As Mike noted, you are not the first one to get into this predicament, and you won't be the last.  Unfortunately, "fecal matter occurs" when nature sides with the hidden flaw.....

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In my case the bolt fell down and backwards into the hole, then managed to roll forward into the webbing of the engine -- it was in the first webbing just below the hole

 

if you can find a picture of the engine -- you might be able to try there -- not as tight quarters as trying to get down to the IMS.  I think it was along side the clutch, 

not behind it... but its been 4-5 years -- so I maybe mis-remembering.

 

In my case it was a royal PITA since I did my CPS in the driveway -- only to F it up -- and then had to trailer it to my buddy's shop to get it on the lift.

 

I never started it or even attempted to start it while it was in there.

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Indeed Murphy loves me. As my wife reminds me, every time I do car work I drop/lose a bolt somewhere in the process. I think this is the first that has been in a dangerous place though. Yay!

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34 minutes ago, crwarren11 said:

Indeed Murphy loves me. As my wife reminds me, every time I do car work I drop/lose a bolt somewhere in the process. I think this is the first that has been in a dangerous place though. Yay!

 

Just remember: Murphy was an optimist...…………………...

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Are you guys talking about this hole? It's higher than the CPS though so how did the CPS bolt get into there?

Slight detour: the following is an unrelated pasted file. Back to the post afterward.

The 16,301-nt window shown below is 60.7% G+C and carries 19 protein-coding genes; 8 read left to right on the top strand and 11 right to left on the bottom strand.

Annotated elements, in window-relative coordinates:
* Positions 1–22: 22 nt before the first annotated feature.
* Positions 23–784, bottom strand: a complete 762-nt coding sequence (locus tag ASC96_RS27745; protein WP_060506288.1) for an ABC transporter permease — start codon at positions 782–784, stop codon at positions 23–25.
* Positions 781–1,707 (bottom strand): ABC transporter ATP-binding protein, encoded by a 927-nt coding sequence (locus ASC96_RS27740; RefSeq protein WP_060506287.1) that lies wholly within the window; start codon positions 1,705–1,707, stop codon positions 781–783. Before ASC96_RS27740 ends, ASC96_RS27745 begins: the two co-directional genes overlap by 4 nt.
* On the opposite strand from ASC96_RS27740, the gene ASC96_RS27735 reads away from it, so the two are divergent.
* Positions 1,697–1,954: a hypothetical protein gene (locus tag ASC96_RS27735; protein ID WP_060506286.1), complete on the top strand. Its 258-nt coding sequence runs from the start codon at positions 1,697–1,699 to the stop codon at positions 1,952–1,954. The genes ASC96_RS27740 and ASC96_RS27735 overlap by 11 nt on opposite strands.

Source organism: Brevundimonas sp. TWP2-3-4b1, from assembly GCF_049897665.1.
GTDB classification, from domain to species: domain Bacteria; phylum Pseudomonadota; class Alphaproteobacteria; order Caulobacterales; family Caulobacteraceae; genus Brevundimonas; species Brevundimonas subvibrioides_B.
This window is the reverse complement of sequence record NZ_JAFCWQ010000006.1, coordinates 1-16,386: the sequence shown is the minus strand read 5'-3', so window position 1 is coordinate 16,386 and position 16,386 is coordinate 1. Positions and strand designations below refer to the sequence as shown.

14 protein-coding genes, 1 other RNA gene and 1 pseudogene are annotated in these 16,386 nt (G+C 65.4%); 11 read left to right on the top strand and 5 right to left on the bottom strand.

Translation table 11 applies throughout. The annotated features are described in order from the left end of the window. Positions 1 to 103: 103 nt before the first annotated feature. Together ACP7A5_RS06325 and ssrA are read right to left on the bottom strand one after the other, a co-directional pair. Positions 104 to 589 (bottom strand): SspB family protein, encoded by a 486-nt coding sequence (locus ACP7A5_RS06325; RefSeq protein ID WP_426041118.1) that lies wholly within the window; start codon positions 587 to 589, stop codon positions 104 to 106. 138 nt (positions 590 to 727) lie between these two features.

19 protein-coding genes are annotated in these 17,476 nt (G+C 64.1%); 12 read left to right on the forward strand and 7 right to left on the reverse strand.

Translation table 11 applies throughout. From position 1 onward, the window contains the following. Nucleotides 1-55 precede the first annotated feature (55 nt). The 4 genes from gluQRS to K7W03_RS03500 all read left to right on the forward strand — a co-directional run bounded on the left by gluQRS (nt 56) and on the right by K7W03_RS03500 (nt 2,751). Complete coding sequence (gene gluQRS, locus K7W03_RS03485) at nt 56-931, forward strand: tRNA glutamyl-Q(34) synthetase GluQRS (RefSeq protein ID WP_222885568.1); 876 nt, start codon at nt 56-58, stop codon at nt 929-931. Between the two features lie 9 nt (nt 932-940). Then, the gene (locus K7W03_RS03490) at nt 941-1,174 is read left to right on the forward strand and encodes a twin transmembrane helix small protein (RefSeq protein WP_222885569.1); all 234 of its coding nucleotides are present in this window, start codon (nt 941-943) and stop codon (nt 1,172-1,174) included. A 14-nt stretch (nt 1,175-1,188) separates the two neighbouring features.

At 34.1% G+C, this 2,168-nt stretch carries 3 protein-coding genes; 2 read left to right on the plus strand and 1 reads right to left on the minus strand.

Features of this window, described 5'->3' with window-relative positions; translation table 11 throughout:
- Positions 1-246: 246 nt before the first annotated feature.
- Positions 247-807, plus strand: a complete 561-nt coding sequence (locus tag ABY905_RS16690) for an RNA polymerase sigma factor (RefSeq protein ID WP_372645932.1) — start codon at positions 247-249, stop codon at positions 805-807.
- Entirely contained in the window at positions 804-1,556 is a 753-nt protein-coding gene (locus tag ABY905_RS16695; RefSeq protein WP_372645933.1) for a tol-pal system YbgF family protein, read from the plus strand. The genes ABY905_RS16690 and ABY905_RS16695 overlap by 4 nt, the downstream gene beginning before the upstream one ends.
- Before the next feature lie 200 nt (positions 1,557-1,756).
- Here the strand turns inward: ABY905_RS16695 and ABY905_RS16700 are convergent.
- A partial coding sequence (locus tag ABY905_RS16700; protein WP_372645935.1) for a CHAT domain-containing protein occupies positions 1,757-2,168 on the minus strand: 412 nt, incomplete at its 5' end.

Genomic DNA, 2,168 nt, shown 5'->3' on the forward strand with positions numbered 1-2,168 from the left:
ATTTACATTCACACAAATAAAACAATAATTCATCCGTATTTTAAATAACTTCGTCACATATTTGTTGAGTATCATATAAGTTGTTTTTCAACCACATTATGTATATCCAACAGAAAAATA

I also include a pic of the webbing of the engine block in case it helps describing the location txhokie4life described.

 

 

tx.png

pic01.jpg

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12 minutes ago, Ahsai said:

Are you guys talking about this hole? It's higher than the CPS though so how did the CPS bolt get into there?

I also include a pic of the webbing of the engine block in case it helps describing the location txhokie4life described.

 

 

tx.png

pic01.jpg

 

If I remember correct - it was either where the pin to the chain guide (flip the yellow arrow), or the triangle just below it.

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Finally got some time to work on this after replacing the fuel pump. There are really only two options. One is that the bolt fell forward and is lost on a rail or against a hose or something. The other is that is went backwards and there is only one possible location for it to end up based on the webbing on the engine side...See red boxes in the following images of the semi-circular cavity that goes directly into the area of flywheel and TC. In the image with the arrows I added a small “v” indicating the location of the bolt on the CPS, so one can see that by following from this point down, the bolt could only end up as stated above. In the image with the torque converter in place you can see that there would be space for the bolt to migrate into the area of the TC and flywheel. I did get my boroscope in that cavity pretty well and did not see anything. But I did not see enough to rule out the bolt being in there. I ran magnet through again with no luck. Anyway, just wanted to pass along my progress so far to see if there are any other thoughts.